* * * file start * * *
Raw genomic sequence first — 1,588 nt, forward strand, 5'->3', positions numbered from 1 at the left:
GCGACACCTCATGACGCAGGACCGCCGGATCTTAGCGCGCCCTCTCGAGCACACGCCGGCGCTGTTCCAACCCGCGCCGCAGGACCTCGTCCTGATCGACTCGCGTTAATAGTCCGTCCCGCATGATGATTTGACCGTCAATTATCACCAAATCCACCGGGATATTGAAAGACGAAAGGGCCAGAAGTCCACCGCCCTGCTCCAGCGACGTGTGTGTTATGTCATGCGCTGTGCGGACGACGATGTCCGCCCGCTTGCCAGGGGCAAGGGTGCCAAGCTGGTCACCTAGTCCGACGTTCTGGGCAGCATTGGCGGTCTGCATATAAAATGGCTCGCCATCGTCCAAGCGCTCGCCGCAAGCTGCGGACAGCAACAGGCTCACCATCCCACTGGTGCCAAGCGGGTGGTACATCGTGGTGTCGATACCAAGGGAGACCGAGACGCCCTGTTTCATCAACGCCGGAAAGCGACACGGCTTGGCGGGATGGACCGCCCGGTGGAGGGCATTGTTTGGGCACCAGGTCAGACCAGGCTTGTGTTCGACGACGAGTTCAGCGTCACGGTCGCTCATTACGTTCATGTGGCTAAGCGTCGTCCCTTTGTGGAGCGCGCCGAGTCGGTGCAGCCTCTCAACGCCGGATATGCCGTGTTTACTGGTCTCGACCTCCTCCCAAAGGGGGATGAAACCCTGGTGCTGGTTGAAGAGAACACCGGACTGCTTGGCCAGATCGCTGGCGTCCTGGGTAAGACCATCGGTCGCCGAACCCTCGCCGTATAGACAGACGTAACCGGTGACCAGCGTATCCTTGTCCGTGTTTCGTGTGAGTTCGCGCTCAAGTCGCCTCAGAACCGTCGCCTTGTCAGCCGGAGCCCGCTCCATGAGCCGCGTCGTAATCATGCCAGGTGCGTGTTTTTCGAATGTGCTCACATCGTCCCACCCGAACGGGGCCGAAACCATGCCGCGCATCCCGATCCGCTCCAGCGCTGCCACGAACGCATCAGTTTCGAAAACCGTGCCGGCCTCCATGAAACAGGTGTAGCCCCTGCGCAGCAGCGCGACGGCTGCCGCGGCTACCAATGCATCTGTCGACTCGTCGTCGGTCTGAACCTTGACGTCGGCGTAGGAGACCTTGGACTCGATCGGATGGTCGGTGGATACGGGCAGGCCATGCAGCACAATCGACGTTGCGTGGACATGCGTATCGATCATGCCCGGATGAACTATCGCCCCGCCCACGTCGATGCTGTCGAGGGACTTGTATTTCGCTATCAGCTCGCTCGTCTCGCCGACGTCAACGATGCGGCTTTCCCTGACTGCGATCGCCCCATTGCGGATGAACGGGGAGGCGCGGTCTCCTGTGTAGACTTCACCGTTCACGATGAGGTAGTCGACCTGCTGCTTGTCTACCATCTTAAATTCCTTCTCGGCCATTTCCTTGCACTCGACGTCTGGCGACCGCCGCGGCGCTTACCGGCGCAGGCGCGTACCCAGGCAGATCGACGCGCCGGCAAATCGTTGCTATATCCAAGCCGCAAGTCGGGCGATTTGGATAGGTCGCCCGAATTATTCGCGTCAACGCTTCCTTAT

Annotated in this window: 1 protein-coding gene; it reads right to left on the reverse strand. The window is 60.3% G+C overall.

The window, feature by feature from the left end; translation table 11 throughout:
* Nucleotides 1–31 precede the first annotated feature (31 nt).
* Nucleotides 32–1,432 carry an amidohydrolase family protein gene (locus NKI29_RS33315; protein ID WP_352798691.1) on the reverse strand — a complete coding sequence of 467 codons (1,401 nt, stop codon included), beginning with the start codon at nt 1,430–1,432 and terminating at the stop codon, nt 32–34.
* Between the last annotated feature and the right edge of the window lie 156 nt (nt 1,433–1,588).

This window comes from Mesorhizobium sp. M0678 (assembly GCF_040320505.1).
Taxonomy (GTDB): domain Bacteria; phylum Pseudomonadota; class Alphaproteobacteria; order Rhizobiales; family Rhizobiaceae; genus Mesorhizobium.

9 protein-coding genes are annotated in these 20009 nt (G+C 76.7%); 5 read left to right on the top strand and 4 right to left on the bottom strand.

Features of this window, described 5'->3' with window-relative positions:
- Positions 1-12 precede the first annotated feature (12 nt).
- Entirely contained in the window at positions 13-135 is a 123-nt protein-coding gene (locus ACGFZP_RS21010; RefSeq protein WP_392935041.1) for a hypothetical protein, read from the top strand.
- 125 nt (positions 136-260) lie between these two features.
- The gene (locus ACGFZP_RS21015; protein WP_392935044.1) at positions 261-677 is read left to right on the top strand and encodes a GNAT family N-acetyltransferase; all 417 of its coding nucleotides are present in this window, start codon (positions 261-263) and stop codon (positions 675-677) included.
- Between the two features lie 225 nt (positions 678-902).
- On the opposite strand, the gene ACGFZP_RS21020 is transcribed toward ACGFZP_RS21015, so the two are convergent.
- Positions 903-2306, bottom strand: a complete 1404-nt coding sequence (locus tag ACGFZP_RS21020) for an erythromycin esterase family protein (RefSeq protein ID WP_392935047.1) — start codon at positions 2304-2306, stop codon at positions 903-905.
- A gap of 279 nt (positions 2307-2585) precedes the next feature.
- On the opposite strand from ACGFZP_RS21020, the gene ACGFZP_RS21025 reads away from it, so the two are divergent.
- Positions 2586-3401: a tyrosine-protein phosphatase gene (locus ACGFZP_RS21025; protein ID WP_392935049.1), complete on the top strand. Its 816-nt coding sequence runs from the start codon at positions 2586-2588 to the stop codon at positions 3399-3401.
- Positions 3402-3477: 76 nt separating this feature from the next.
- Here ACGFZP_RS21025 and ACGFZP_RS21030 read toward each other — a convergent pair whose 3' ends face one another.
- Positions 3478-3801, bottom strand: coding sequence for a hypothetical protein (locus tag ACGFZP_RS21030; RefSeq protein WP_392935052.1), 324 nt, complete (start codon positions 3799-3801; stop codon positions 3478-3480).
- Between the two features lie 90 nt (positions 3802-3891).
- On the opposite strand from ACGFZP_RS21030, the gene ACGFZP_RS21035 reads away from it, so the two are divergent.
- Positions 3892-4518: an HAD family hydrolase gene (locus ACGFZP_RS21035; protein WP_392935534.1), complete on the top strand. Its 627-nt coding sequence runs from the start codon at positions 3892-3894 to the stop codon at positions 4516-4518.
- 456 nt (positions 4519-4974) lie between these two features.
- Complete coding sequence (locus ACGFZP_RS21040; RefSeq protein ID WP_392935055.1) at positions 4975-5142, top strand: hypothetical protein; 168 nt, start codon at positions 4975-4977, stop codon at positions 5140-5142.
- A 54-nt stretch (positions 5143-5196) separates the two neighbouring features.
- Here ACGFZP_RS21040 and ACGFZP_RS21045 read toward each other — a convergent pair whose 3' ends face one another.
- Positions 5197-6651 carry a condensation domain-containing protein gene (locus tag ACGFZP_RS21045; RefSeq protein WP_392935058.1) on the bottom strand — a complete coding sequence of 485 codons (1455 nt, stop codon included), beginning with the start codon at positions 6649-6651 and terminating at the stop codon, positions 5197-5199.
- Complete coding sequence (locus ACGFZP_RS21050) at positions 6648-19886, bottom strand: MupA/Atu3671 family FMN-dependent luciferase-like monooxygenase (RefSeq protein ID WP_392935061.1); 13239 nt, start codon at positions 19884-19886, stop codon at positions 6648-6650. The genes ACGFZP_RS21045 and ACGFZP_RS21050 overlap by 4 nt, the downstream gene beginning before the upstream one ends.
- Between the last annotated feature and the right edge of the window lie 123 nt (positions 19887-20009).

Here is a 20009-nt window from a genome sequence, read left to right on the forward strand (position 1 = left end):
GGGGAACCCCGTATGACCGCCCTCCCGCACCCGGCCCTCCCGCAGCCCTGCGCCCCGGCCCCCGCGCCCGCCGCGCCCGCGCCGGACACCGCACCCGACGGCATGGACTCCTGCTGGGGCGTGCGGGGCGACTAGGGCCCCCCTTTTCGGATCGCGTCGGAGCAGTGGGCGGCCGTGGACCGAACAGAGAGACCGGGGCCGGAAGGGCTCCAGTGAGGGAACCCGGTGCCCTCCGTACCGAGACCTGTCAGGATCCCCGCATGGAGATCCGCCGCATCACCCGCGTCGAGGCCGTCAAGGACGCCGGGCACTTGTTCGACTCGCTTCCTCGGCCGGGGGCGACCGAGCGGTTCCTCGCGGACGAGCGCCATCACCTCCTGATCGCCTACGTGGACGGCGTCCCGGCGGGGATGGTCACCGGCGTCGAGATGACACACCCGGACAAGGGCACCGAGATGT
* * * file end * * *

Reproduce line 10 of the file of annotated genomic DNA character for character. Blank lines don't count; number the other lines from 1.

9 protein-coding genes are annotated in these 20009 nt (G+C 76.7%); 5 read left to right on the top strand and 4 right to left on the bottom strand.